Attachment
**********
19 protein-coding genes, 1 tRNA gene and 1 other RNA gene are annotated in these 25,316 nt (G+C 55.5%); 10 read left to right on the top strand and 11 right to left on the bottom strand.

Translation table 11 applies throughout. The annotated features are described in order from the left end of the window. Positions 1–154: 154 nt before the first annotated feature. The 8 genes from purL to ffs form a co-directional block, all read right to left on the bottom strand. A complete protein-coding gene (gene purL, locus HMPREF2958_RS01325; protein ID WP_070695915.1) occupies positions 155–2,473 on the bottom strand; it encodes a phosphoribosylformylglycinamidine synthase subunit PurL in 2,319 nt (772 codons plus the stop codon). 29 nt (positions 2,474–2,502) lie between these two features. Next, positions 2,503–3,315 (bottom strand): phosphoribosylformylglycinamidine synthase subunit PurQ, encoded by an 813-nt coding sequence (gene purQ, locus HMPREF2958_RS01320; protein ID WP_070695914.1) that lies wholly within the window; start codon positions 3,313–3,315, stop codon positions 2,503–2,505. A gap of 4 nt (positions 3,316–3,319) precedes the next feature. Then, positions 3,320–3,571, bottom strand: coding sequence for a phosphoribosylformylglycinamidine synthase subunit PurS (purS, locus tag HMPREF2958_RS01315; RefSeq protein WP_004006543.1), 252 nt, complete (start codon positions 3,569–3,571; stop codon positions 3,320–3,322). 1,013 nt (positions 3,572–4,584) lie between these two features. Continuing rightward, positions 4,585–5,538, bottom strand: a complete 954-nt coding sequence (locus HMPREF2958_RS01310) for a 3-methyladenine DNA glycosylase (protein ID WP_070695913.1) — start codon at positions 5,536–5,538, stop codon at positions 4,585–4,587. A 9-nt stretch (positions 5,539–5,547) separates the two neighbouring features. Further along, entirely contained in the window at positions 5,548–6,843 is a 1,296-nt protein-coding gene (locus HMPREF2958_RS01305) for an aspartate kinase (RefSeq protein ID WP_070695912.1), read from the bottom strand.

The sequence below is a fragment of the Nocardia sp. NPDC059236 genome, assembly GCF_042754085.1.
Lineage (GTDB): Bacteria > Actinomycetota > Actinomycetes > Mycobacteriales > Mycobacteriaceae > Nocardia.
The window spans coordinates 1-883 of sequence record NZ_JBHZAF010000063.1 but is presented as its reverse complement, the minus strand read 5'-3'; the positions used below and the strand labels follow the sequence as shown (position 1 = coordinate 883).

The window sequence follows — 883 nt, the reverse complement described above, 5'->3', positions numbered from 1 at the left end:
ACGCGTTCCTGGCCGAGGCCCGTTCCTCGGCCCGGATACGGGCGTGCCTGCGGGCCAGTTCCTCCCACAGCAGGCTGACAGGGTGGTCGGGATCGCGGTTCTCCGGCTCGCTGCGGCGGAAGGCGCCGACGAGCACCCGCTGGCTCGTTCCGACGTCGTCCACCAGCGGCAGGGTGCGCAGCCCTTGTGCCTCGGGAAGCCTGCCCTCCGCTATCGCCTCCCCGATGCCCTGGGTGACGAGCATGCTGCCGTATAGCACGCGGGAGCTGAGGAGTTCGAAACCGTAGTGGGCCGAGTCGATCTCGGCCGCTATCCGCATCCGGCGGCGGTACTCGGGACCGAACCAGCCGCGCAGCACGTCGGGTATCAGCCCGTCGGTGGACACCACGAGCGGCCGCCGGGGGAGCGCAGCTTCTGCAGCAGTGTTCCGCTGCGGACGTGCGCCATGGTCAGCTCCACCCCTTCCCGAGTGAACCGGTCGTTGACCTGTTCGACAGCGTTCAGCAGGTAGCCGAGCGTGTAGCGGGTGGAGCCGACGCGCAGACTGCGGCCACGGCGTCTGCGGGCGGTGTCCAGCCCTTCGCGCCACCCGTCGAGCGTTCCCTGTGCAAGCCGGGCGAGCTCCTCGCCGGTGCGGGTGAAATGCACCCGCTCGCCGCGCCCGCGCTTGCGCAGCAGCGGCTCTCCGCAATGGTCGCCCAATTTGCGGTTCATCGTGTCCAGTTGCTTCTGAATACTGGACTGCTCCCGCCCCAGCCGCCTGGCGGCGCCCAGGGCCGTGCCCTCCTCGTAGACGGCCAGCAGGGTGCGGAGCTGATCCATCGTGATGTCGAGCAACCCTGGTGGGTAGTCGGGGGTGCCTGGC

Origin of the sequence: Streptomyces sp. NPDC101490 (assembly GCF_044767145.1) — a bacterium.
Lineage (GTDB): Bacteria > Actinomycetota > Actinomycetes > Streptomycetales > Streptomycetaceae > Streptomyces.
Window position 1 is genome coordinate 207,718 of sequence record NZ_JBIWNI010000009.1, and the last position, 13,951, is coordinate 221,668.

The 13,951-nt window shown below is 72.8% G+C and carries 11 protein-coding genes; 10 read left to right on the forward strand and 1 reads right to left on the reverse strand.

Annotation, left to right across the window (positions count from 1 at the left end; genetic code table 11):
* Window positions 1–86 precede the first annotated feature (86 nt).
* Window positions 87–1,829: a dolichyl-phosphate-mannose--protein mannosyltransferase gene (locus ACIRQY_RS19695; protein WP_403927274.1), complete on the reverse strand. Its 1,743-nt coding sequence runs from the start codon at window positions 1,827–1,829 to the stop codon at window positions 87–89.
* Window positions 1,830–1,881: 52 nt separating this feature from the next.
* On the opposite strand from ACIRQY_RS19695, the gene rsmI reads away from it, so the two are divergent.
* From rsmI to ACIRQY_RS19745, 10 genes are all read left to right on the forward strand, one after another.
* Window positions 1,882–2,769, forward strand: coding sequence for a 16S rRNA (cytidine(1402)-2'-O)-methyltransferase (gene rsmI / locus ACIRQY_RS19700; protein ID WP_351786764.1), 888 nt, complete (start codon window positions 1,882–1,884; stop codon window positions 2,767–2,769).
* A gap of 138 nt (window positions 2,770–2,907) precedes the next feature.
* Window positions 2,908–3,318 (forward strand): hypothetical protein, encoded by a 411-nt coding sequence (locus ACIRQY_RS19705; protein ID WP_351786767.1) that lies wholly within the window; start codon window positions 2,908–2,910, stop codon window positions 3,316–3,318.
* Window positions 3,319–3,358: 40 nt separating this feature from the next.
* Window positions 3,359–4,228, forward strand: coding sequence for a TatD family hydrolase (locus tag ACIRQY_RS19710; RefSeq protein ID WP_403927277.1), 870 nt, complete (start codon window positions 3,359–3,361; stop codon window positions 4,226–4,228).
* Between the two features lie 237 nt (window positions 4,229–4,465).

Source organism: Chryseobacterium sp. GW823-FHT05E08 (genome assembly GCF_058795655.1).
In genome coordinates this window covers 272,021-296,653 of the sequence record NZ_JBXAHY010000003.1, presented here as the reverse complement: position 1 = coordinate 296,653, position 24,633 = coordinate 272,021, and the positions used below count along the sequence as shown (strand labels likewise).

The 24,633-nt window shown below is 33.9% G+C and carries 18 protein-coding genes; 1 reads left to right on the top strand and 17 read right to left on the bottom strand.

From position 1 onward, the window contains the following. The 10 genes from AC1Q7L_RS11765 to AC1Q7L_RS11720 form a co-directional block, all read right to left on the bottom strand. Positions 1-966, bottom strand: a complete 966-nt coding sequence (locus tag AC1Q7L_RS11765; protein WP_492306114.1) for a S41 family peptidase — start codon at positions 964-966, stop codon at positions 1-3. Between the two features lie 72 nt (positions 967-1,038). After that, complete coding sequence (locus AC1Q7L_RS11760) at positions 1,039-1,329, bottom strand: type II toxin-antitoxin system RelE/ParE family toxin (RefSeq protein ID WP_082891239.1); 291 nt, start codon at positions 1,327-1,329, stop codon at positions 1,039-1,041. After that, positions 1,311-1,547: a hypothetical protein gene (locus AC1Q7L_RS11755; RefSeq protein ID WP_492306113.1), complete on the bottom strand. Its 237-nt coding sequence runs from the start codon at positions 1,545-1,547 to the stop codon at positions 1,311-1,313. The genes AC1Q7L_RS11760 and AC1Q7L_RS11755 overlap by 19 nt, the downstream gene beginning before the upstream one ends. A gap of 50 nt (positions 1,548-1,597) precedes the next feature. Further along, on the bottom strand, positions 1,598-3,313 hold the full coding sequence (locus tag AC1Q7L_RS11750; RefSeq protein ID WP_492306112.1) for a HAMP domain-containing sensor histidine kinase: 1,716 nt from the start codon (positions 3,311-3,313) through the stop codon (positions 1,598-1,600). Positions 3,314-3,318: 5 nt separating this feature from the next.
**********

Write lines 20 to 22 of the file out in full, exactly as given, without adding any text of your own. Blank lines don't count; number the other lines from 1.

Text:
* Window positions 2,908–3,318 (forward strand): hypothetical protein, encoded by a 411-nt coding sequence (locus ACIRQY_RS19705; protein ID WP_351786767.1) that lies wholly within the window; start codon window positions 2,908–2,910, stop codon window positions 3,316–3,318.
* Window positions 3,319–3,358: 40 nt separating this feature from the next.
* Window positions 3,359–4,228, forward strand: coding sequence for a TatD family hydrolase (locus tag ACIRQY_RS19710; RefSeq protein ID WP_403927277.1), 870 nt, complete (start codon window positions 3,359–3,361; stop codon window positions 4,226–4,228).